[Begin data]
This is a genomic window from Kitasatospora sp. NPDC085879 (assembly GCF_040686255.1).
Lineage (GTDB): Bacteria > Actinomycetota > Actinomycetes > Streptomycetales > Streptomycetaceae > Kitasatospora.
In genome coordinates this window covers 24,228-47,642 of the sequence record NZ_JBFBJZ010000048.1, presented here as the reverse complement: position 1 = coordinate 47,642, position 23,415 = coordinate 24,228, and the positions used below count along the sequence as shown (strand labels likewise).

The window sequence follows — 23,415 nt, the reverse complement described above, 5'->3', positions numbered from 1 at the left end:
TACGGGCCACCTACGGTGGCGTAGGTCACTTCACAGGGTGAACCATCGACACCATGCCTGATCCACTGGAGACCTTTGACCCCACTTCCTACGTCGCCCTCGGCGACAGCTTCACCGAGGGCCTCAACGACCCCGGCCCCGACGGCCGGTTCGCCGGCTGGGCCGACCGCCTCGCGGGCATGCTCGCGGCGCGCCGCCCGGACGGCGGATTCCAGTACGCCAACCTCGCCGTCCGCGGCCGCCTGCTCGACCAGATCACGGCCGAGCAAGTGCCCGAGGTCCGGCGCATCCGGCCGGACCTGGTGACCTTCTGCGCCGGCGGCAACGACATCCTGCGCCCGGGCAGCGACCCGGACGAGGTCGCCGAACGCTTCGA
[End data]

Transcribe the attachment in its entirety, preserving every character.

This is a genomic window from Kitasatospora sp. NPDC085879 (assembly GCF_040686255.1).
Lineage (GTDB): Bacteria > Actinomycetota > Actinomycetes > Streptomycetales > Streptomycetaceae > Kitasatospora.
In genome coordinates this window covers 24,228-47,642 of the sequence record NZ_JBFBJZ010000048.1, presented here as the reverse complement: position 1 = coordinate 47,642, position 23,415 = coordinate 24,228, and the positions used below count along the sequence as shown (strand labels likewise).

The window sequence follows — 23,415 nt, the reverse complement described above, 5'->3', positions numbered from 1 at the left end:
TACGGGCCACCTACGGTGGCGTAGGTCACTTCACAGGGTGAACCATCGACACCATGCCTGATCCACTGGAGACCTTTGACCCCACTTCCTACGTCGCCCTCGGCGACAGCTTCACCGAGGGCCTCAACGACCCCGGCCCCGACGGCCGGTTCGCCGGCTGGGCCGACCGCCTCGCGGGCATGCTCGCGGCGCGCCGCCCGGACGGCGGATTCCAGTACGCCAACCTCGCCGTCCGCGGCCGCCTGCTCGACCAGATCACGGCCGAGCAAGTGCCCGAGGTCCGGCGCATCCGGCCGGACCTGGTGACCTTCTGCGCCGGCGGCAACGACATCCTGCGCCCGGGCAGCGACCCGGACGAGGTCGCCGAACGCTTCGA